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I was wondering whether, theoretically, 2 files can have the same SHA-256 value.

Since there are only $16^{256}$ or $2^{1024}$ SHA256 sums, all 1024-bit files (with $2^{1024}$ different combinations) will have to have different SHA256 sums (if I'm not mistaken).
Additionally, for files with larger file sizes (such as, let's say, 2048-byte files, where there are $8^{2048}$ = $2^{6144}$ different combinations), there will have to have 2 files with the same SHA256 sums.

And, once there are two files with the same SHA256 sums, what then? Will that mean that SHA256 sums are broken?

Thanks for feeding my curiosity.

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    $\begingroup$ The argument in your question proves the existence of collisions, using the Pigeonhole principle. $\endgroup$ Mar 23, 2016 at 13:52
  • $\begingroup$ there are $16^{128}$ SHA-256 hashes not $16^{256}$ $\endgroup$
    – M D P
    Apr 8, 2018 at 22:48
  • $\begingroup$ excuse me, $16^{64}$ SHA-256 hashes and $16^{128}$ SHA-512 hashes $\endgroup$
    – M D P
    Apr 8, 2018 at 22:57

3 Answers 3

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I'm not sure where you're getting $16^{256}$. SHA-256 produces a hash that is $256$ bits long, so there are $2^{256}$ possibilities.

So, let us consider all $256$-bit inputs. Will they map onto the set of $256$-bit SHA-256 outputs, one-to-one, no collisions? Almost certainly not.

If we were encrypting $256$-bit blocks, then yes, they would, because by definition encryption has to be reversible, so encryption algorithms do map things one-to-one. But secure hash algorithms are not designed in this way.

So, instead of thinking there are $2^{256}$ inputs, and $2^{256}$ outputs, and therefore they're one-to-one, instead think that you are selecting from a set of $2^{256}$ items, randomly, with replacement. There will probably be many collisions. Some inputs will map to the same output.

And, of course, once you start considering longer inputs, there are more inputs than outputs and collisions are inevitable, by the pigeonhole principle.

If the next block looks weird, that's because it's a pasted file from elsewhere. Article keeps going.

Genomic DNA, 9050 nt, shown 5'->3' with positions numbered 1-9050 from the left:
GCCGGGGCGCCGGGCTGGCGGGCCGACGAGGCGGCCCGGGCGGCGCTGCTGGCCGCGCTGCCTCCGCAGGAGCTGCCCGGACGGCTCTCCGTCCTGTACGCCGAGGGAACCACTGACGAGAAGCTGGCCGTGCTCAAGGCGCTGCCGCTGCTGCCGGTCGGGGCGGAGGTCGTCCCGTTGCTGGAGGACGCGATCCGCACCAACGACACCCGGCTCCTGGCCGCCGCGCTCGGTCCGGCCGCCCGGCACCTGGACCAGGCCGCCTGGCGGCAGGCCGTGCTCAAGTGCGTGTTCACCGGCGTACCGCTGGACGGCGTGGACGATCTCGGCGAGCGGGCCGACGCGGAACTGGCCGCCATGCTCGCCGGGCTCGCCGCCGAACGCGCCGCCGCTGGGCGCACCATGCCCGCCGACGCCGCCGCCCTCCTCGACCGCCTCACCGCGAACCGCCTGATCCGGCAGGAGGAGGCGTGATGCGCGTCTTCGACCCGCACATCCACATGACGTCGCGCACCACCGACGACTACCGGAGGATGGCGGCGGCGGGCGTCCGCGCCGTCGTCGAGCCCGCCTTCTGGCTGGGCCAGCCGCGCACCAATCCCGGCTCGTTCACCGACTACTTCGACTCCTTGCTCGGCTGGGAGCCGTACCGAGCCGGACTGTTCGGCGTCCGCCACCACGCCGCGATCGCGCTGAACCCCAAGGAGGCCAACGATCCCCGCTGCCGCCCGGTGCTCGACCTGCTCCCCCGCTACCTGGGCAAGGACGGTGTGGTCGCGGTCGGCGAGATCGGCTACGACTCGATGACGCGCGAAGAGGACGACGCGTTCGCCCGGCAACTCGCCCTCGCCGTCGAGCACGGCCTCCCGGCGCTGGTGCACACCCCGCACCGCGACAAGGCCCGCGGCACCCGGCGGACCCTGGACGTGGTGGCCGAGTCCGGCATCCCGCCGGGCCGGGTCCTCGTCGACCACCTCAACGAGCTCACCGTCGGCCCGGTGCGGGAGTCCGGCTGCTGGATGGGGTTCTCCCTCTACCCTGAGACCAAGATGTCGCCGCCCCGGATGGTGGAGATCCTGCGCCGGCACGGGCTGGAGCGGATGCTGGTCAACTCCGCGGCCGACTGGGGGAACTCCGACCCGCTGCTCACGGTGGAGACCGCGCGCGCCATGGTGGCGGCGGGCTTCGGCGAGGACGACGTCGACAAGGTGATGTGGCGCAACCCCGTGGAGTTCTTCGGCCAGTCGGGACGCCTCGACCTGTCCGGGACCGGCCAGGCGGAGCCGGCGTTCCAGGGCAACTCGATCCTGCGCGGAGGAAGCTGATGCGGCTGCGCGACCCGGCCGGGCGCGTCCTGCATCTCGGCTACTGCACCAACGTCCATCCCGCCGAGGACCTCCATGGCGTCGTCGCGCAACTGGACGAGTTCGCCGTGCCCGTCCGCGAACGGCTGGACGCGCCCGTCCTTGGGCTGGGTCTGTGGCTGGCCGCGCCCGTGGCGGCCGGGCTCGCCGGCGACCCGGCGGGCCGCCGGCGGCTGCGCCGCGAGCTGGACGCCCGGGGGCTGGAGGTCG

However, this does not mean that SHA-256 is broken. Not at all. This problem of collisions is inherent in any secure hashing system, but still, we use secure hashes and they work. We wouldn't be able to buy things online if they didn't work.

In theory, there are collisions, yes. But a hash is only broken if there is a practical way to generate collisions on purpose. Thus far, no one has published any such attack on SHA-256, or any of the SHA-2 family of hashes.

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    $\begingroup$ Nice answer. Just a form suggestion: use the equation environment to improve the readability of formulas (surrounding the "equation" with the symbol $). $\endgroup$ Mar 23, 2016 at 10:54
  • $\begingroup$ How can we know for sure that 256-bit or less inputs cannot create uniform, collision-free SHA-256 outputs? Couldn't a hash function be an irreversible block cipher in this situation? Or would a property of 1:1 mapping of all inputs < 256 bits weaken the algorithm? $\endgroup$
    – bryc
    Mar 7, 2017 at 14:46
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    $\begingroup$ We can’t know for sure without trying all inputs and comparing all the outputs. However, secure hashes are not designed to be injective and are highly unlikely to be injective by accident. See also random oracle, and this question and its answers. $\endgroup$
    – Tom Zych
    Mar 8, 2017 at 13:01
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I am not sure about how do you obtain your numbers, but part of the intuition is correct: since the length of the hash is fixed, but the length of the possible message space is variable, there is an infinite amount of values that map to the same hash. Collisions happen.

That is why the feature that is pursued in the design of cryptographic hashes is collision resistance. There are several definitions of collision (it is much easier to find any collision than a value that produces a specific hash), but the target is, in general, to make the collision attack overwhelmingly hard.

Perhaps this and this answer can give you some insight about commonly asked questions regarding hashes and collisions.

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Theoretically yes, but practically... We are talking about very huge numbers. Even if we started to search collisions just after Big Bang (less than 1018 seconds ago) and did it on 109 computers with 109 hashes per second each, then we have made less than 1036 ~ 2120 hashes that is far beyond 2256. And we cannot count on the Birthday Paradox because storing results in order to detect collisions is also impossible because of the same concerns: too big numbers. So, with "good" hashing function of 256 bit length there is very low probability to find even one collision in the real world.

So let's do it on 256-qubit quantum computer :-)

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    $\begingroup$ I understand that I am not original in my answer. Related links are already mentioned. Also link $\endgroup$
    – pandrew
    Dec 8, 2021 at 22:21

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